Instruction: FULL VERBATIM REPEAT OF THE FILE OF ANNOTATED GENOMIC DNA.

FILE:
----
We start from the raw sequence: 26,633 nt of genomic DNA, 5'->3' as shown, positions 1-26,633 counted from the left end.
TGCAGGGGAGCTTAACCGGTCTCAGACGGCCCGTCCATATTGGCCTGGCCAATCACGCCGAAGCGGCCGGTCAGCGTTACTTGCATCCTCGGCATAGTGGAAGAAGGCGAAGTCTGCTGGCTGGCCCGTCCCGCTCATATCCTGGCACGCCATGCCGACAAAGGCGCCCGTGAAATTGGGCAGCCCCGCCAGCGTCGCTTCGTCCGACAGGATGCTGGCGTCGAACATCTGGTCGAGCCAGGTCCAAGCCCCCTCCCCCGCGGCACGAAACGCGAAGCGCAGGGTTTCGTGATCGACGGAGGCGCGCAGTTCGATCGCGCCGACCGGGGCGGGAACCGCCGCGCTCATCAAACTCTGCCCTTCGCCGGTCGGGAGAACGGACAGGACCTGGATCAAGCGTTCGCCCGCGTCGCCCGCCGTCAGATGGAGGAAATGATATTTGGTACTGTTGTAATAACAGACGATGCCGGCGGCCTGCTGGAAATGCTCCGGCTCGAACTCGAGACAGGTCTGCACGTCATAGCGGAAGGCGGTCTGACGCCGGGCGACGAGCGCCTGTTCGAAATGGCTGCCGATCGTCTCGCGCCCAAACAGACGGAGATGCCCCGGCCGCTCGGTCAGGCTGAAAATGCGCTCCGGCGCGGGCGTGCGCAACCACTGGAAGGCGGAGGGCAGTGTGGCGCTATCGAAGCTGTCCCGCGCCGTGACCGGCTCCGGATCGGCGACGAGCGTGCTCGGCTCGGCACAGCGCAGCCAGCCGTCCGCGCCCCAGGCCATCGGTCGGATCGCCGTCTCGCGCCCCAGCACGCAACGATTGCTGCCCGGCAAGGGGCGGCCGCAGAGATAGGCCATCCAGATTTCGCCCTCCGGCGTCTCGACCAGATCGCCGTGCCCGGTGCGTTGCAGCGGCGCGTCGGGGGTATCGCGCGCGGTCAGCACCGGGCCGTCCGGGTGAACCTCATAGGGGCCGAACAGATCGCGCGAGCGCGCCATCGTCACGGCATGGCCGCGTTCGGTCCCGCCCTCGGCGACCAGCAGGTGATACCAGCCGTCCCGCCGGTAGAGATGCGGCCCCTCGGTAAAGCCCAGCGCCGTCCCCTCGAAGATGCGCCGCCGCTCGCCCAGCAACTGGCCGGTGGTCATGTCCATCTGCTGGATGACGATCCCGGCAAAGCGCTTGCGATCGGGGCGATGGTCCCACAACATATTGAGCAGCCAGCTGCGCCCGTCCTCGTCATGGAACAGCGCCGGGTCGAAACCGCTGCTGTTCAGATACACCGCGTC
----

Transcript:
We start from the raw sequence: 26,633 nt of genomic DNA, 5'->3' as shown, positions 1-26,633 counted from the left end.
TGCAGGGGAGCTTAACCGGTCTCAGACGGCCCGTCCATATTGGCCTGGCCAATCACGCCGAAGCGGCCGGTCAGCGTTACTTGCATCCTCGGCATAGTGGAAGAAGGCGAAGTCTGCTGGCTGGCCCGTCCCGCTCATATCCTGGCACGCCATGCCGACAAAGGCGCCCGTGAAATTGGGCAGCCCCGCCAGCGTCGCTTCGTCCGACAGGATGCTGGCGTCGAACATCTGGTCGAGCCAGGTCCAAGCCCCCTCCCCCGCGGCACGAAACGCGAAGCGCAGGGTTTCGTGATCGACGGAGGCGCGCAGTTCGATCGCGCCGACCGGGGCGGGAACCGCCGCGCTCATCAAACTCTGCCCTTCGCCGGTCGGGAGAACGGACAGGACCTGGATCAAGCGTTCGCCCGCGTCGCCCGCCGTCAGATGGAGGAAATGATATTTGGTACTGTTGTAATAACAGACGATGCCGGCGGCCTGCTGGAAATGCTCCGGCTCGAACTCGAGACAGGTCTGCACGTCATAGCGGAAGGCGGTCTGACGCCGGGCGACGAGCGCCTGTTCGAAATGGCTGCCGATCGTCTCGCGCCCAAACAGACGGAGATGCCCCGGCCGCTCGGTCAGGCTGAAAATGCGCTCCGGCGCGGGCGTGCGCAACCACTGGAAGGCGGAGGGCAGTGTGGCGCTATCGAAGCTGTCCCGCGCCGTGACCGGCTCCGGATCGGCGACGAGCGTGCTCGGCTCGGCACAGCGCAGCCAGCCGTCCGCGCCCCAGGCCATCGGTCGGATCGCCGTCTCGCGCCCCAGCACGCAACGATTGCTGCCCGGCAAGGGGCGGCCGCAGAGATAGGCCATCCAGATTTCGCCCTCCGGCGTCTCGACCAGATCGCCGTGCCCGGTGCGTTGCAGCGGCGCGTCGGGGGTATCGCGCGCGGTCAGCACCGGGCCGTCCGGGTGAACCTCATAGGGGCCGAACAGATCGCGCGAGCGCGCCATCGTCACGGCATGGCCGCGTTCGGTCCCGCCCTCGGCGACCAGCAGGTGATACCAGCCGTCCCGCCGGTAGAGATGCGGCCCCTCGGTAAAGCCCAGCGCCGTCCCCTCGAAGATGCGCCGCCGCTCGCCCAGCAACTGGCCGGTGGTCATGTCCATCTGCTGGATGACGATCCCGGCAAAGCGCTTGCGATCGGGGCGATGGTCCCACAACATATTGAGCAGCCAGCTGCGCCCGTCCTCGTCATGGAACAGCGCCGGGTCGAAACCGCTGCTGTTCAGATACACCGCGTC